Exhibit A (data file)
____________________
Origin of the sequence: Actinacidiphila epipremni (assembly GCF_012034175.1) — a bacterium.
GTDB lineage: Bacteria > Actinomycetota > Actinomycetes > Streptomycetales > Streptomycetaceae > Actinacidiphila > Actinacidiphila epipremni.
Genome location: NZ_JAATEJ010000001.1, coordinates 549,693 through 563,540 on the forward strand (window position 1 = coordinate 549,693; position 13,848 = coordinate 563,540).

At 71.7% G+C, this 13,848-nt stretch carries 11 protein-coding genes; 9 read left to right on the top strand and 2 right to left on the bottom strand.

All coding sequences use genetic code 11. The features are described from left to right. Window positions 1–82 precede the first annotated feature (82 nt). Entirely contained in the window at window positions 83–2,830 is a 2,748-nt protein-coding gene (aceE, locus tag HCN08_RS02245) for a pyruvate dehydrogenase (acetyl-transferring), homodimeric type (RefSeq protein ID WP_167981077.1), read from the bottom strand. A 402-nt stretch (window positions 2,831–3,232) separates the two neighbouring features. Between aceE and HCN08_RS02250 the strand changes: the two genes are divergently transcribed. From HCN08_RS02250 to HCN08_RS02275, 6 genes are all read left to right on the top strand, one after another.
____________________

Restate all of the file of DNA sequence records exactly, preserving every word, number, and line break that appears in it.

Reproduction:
Origin of the sequence: Actinacidiphila epipremni (assembly GCF_012034175.1) — a bacterium.
GTDB lineage: Bacteria > Actinomycetota > Actinomycetes > Streptomycetales > Streptomycetaceae > Actinacidiphila > Actinacidiphila epipremni.
Genome location: NZ_JAATEJ010000001.1, coordinates 549,693 through 563,540 on the forward strand (window position 1 = coordinate 549,693; position 13,848 = coordinate 563,540).

At 71.7% G+C, this 13,848-nt stretch carries 11 protein-coding genes; 9 read left to right on the top strand and 2 right to left on the bottom strand.

All coding sequences use genetic code 11. The features are described from left to right. Window positions 1–82 precede the first annotated feature (82 nt). Entirely contained in the window at window positions 83–2,830 is a 2,748-nt protein-coding gene (aceE, locus tag HCN08_RS02245) for a pyruvate dehydrogenase (acetyl-transferring), homodimeric type (RefSeq protein ID WP_167981077.1), read from the bottom strand. A 402-nt stretch (window positions 2,831–3,232) separates the two neighbouring features. Between aceE and HCN08_RS02250 the strand changes: the two genes are divergently transcribed. From HCN08_RS02250 to HCN08_RS02275, 6 genes are all read left to right on the top strand, one after another.